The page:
When I was a child, I told my mother that it was my ambition to meet my favorite authors someday. She told me I couldn’t—they were all dead. (She meant, of course, that her favorite authors were all dead. In her mind we were one person, she and I, and I could have no likes unlike hers.) I’ve lived to prove her wrong. The downside of that, of discovering favorite writers who are one’s contemporaries and of coming to know them, is that sometimes one outlives them.
I’m rereading Terry Pratchett’s THE TRUTH again, which is about newspapering. (My whole family was about newspapering, so the irony cuts in all directions.) This is a bittersweet experience, since Sir Terry has passed. I’d been awaiting that event with sadness, and even impatience, because my grieving began when I first heard he was suffering from Alzheimer’s disease and was backing out of full involvement in his writing. Long before he passed, I already felt angry with fate, stricken, helpless, abandoned.
We met once, but that wasn’t a big deal, since it was a signing and we spent precisely twelve seconds face-to-face.
What I have lost is far more important to me: the prospect of a lifetime of more of his world view, executed in his unmatched voice.
When I was twenty-two, we lost P.G. Wodehouse on Valentine’s Day 1977. I had been fond of his work, but had not yet come to rely on it so heavily as I do now. So by the time Wodehouse was necessary to my happiness and well-being, he was long gone. Same with Rex Stout, Georgette Heyer, and other writers on my keeper shelf whose work I own in multiple copies because they wear out after forty or fifty readings. I’d always known there wouldn’t be any more Georgette Heyer. I was resigned to the finiteness of the Wodehouse œvre.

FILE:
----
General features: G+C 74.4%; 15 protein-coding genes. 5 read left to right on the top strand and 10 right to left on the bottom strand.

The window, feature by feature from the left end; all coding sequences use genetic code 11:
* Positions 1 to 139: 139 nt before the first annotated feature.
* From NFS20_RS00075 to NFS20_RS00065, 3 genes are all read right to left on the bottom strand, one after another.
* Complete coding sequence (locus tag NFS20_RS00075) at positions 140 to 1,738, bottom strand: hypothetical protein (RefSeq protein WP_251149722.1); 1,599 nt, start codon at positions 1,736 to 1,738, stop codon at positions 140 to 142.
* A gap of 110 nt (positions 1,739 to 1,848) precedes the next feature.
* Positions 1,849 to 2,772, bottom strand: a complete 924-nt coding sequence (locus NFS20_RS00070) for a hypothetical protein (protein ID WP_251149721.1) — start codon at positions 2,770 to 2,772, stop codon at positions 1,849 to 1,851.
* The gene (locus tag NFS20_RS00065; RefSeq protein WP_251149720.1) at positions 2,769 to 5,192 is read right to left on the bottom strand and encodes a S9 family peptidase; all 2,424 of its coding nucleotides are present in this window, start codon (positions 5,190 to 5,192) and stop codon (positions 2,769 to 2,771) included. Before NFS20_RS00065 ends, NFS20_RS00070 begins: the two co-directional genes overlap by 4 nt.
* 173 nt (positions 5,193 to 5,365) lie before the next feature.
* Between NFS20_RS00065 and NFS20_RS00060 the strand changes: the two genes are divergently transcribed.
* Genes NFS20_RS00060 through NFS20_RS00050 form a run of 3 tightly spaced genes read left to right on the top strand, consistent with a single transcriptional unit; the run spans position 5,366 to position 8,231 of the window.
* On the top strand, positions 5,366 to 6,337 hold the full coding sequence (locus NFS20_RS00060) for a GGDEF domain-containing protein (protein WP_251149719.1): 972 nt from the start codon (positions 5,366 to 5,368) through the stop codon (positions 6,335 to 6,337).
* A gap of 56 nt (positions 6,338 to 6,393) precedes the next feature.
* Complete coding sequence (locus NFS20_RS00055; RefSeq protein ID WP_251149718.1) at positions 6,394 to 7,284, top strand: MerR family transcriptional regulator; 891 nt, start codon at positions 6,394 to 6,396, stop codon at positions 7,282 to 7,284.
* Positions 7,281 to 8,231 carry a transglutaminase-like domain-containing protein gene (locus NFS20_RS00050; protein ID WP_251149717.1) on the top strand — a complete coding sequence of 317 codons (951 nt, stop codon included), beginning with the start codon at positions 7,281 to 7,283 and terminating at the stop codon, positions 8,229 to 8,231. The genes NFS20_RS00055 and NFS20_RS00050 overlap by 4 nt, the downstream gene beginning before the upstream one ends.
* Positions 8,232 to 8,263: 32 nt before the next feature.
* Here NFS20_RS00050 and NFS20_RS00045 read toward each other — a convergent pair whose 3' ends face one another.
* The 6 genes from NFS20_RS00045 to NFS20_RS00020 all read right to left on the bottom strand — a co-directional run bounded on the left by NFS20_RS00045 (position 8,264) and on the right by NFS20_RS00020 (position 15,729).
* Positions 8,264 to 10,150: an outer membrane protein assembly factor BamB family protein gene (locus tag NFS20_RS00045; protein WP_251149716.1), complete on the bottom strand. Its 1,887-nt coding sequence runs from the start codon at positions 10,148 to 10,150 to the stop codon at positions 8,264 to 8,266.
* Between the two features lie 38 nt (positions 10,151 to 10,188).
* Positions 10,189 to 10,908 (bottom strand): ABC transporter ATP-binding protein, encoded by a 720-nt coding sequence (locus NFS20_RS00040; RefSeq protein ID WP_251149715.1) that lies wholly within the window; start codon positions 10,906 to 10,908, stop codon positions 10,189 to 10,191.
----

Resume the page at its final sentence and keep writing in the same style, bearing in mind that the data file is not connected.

But I am now coming to grips with the finiteness of Sir Terry’s work. He was angry the way Carl Hiaasen is angry, joyfully and tirelessly imaginative in his skewering of the people and causes and world-views I think are awful. We found the same things beautiful. Even his darkness was shot through with light, as if life was too strong in him to be poisoned by the urge to destroy the world that visits many authors of his years. He poured out love on the sort of people I love. We agreed on what was important. We were intimate in the very best way that an author and his reader can be intimate: he didn’t know me from Eve, and I had all but memorized his work.
And then he got sick. And then he died.
There will be no more of his cynical and wise, kind and reassuring stories of the world as it is, lovingly corrected one story at a time to a world closer to my heart’s desire.
I’ve lost the future Terry Pratchett books, the ones I won’t get to read.
In view of how profoundly his work has affected my life, and the continuing comfort and teaching it provides me with every re-reading, I consider this to be a blow more serious than losing a kidney. I can get by without the kidney. How am I going to become a better person without those unwritten Terry Pratchett books? How can I fulfill my dharma? Where else will those lessons come from?
There is no cure for this pain.
If you love some writer’s work and you feel that they should know that, tell them now.